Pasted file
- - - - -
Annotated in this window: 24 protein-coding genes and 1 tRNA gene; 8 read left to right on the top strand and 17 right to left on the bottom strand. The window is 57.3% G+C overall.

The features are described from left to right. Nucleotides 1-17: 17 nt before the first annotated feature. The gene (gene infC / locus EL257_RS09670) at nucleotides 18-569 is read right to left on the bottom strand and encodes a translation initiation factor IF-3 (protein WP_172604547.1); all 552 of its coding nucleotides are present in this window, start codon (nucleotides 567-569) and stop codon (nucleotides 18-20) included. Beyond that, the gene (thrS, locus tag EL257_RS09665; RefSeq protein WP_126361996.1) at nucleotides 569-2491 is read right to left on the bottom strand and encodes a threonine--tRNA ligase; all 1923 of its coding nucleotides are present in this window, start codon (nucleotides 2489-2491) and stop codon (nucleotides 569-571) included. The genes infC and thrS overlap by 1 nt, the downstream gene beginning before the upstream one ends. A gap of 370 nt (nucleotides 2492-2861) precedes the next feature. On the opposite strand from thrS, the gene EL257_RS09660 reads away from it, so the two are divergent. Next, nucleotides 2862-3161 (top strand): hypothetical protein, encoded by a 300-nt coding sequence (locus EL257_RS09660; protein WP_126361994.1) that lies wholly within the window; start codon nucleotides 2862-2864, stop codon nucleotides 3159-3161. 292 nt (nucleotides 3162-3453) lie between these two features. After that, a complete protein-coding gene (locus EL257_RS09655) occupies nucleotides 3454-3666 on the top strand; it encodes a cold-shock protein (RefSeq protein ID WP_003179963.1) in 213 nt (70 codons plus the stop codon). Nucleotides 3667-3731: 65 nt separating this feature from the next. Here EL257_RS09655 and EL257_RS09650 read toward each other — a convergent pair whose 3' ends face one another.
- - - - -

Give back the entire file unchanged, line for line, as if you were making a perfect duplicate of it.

Annotated in this window: 24 protein-coding genes and 1 tRNA gene; 8 read left to right on the top strand and 17 right to left on the bottom strand. The window is 57.3% G+C overall.

The features are described from left to right. Nucleotides 1-17: 17 nt before the first annotated feature. The gene (gene infC / locus EL257_RS09670) at nucleotides 18-569 is read right to left on the bottom strand and encodes a translation initiation factor IF-3 (protein WP_172604547.1); all 552 of its coding nucleotides are present in this window, start codon (nucleotides 567-569) and stop codon (nucleotides 18-20) included. Beyond that, the gene (thrS, locus tag EL257_RS09665; RefSeq protein WP_126361996.1) at nucleotides 569-2491 is read right to left on the bottom strand and encodes a threonine--tRNA ligase; all 1923 of its coding nucleotides are present in this window, start codon (nucleotides 2489-2491) and stop codon (nucleotides 569-571) included. The genes infC and thrS overlap by 1 nt, the downstream gene beginning before the upstream one ends. A gap of 370 nt (nucleotides 2492-2861) precedes the next feature. On the opposite strand from thrS, the gene EL257_RS09660 reads away from it, so the two are divergent. Next, nucleotides 2862-3161 (top strand): hypothetical protein, encoded by a 300-nt coding sequence (locus EL257_RS09660; protein WP_126361994.1) that lies wholly within the window; start codon nucleotides 2862-2864, stop codon nucleotides 3159-3161. 292 nt (nucleotides 3162-3453) lie between these two features. After that, a complete protein-coding gene (locus EL257_RS09655) occupies nucleotides 3454-3666 on the top strand; it encodes a cold-shock protein (RefSeq protein ID WP_003179963.1) in 213 nt (70 codons plus the stop codon). Nucleotides 3667-3731: 65 nt separating this feature from the next. Here EL257_RS09655 and EL257_RS09650 read toward each other — a convergent pair whose 3' ends face one another.